Los Angeles partner Bruce Ashton was quoted in a ThinkAdvisor article titled, “DOL Focusing on Major Cases, Particularly Fee Disclosure.”

The article reported from Bruce’s presentation to attendees at the American Society of Pension Professionals and Actuaries’ annual meeting on how they should prepare for a DOL investigation.

Bruce presented alongside Jeff Hinman, deputy director of DOL’s criminal enforcement.

Bruce and Jeff answered such questions as: What triggers a Department of Labor investigation? What will DOL ask for during one? And how should retirement planning officials handle such investigations?

Bruce told retirement planning officials that while they tend to view Employee Retirement Income Security Act violations as a civil matter, “Jeff’s presence here is the signal that there are criminal aspects of ERISA, and they can’t be ignored.”

Bruce warned, “You have to cooperate with a DOL investigation. You have to turn over documents.”

The most common trigger of a DOL investigation is participant complaints. Others include Form 5500 reports that raise questions, bankruptcy, unfavorable media coverage, and referrals from other agencies, particularly the IRS.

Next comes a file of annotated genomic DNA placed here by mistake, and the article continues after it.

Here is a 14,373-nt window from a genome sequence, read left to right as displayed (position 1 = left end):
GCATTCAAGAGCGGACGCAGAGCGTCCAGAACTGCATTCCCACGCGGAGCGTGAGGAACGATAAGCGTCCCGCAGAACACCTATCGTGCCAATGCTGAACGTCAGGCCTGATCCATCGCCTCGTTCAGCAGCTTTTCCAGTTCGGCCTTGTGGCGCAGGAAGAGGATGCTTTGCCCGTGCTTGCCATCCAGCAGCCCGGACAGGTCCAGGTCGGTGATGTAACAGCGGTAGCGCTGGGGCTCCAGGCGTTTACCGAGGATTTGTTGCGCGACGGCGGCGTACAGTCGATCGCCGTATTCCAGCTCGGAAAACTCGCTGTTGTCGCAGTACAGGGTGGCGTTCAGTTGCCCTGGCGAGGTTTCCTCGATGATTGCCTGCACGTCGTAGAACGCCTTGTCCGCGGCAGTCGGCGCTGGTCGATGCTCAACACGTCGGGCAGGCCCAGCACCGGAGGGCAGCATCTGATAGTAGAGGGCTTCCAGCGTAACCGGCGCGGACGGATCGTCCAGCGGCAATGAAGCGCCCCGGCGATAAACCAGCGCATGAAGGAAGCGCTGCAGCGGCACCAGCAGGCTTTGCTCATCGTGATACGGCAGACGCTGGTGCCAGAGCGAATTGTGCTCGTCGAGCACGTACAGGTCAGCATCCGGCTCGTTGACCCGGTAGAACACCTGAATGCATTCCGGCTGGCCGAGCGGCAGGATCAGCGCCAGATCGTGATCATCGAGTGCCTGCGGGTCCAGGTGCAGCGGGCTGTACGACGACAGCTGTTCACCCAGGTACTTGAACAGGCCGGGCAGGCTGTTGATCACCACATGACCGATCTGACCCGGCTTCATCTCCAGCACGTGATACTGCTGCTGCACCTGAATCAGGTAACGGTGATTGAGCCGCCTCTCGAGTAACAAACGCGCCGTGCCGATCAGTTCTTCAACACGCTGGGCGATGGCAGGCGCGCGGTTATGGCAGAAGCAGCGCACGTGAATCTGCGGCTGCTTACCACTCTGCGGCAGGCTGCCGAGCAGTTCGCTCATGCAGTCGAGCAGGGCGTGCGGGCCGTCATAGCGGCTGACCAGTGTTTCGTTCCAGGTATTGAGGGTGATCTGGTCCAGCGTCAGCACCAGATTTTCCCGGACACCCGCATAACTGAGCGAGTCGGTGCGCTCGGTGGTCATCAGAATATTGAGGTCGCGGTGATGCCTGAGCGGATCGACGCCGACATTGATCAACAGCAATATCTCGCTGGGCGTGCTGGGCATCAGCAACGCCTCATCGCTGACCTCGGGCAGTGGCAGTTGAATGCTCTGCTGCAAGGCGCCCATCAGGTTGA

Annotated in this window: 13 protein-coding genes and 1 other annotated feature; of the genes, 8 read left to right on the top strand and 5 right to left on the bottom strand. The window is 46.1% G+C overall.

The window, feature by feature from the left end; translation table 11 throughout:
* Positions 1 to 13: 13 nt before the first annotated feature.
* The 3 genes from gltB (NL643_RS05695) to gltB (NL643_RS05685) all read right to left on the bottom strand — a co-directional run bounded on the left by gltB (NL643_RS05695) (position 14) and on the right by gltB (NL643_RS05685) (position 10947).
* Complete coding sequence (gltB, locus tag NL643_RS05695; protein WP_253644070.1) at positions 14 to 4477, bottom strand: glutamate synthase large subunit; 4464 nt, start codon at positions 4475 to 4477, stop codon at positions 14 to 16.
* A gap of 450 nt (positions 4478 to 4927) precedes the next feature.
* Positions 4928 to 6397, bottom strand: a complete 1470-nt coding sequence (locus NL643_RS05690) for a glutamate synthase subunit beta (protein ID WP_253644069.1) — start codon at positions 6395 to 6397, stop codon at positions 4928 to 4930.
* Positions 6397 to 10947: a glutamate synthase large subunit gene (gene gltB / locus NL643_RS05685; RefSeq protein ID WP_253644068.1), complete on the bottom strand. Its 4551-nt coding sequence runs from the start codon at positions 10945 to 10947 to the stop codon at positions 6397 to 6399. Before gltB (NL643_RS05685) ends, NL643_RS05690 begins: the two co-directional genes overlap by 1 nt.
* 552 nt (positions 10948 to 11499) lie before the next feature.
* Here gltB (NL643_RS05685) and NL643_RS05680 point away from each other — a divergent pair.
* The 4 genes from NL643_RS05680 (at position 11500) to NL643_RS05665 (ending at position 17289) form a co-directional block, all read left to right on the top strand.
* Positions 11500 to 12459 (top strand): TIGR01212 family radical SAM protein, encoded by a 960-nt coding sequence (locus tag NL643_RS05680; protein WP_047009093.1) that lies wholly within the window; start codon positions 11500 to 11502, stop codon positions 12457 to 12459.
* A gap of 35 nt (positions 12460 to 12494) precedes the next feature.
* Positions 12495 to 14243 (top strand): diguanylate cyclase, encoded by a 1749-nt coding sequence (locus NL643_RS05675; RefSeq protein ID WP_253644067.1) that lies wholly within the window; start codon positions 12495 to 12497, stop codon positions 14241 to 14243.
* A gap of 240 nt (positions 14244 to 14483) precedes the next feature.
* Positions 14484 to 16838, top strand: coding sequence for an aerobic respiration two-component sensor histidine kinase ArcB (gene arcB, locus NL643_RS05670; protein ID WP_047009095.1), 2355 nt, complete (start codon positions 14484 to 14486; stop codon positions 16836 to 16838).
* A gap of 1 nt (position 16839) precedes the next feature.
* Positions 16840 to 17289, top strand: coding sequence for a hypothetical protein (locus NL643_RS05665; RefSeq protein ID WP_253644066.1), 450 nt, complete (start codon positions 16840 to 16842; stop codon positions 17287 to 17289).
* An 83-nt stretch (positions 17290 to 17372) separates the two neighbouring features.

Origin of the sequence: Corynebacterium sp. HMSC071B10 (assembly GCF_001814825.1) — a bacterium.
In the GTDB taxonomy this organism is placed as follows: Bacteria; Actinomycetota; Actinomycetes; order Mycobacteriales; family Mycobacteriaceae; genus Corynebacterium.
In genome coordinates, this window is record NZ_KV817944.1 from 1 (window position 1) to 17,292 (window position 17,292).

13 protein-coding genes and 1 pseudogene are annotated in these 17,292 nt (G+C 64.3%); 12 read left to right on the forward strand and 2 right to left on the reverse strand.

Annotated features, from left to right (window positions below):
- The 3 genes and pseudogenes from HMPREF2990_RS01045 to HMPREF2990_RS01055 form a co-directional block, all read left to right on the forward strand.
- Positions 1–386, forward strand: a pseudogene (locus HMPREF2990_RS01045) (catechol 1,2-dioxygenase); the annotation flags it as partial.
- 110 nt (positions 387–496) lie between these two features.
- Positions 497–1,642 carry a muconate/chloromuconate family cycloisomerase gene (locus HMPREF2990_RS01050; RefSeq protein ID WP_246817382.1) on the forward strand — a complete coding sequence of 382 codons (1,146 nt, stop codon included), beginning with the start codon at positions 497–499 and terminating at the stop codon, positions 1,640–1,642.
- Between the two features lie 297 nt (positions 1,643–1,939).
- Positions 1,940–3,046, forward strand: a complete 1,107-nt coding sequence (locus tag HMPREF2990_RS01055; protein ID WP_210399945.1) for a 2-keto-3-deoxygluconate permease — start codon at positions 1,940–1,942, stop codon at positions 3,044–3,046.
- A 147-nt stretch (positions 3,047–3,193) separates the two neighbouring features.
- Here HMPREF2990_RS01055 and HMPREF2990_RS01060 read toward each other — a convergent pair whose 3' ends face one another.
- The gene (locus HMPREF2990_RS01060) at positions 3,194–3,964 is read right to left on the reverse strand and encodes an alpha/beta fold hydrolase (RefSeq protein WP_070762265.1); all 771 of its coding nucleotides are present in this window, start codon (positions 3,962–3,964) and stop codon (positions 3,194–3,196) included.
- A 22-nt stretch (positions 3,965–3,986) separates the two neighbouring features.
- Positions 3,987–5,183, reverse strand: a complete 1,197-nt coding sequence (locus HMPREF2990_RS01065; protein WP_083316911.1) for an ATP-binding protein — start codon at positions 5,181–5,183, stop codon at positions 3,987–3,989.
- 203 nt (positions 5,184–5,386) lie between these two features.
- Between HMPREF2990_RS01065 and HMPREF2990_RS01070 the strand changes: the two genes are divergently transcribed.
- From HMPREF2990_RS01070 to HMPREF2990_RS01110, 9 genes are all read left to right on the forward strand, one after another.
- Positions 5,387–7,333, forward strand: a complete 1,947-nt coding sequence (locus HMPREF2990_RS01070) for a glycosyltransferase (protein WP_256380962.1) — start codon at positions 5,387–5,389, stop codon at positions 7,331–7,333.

The DOL is looking for violations such as, untimely deposits of employee deferrals; improper payment or allocation of payments; failures to follow plan’s Investment Policy Statement; and self-dealing by employer or other fiduciaries.

Bruce outlined the three steps of the DOL investigation: “fact finding and request for information; review and analysis and initial findings by the investigator; and findings and negotiation, in which DOL issues an initial findings letter and requests voluntary correction, which requires a response and action.”

To view the entire article in Think Advisor, click here.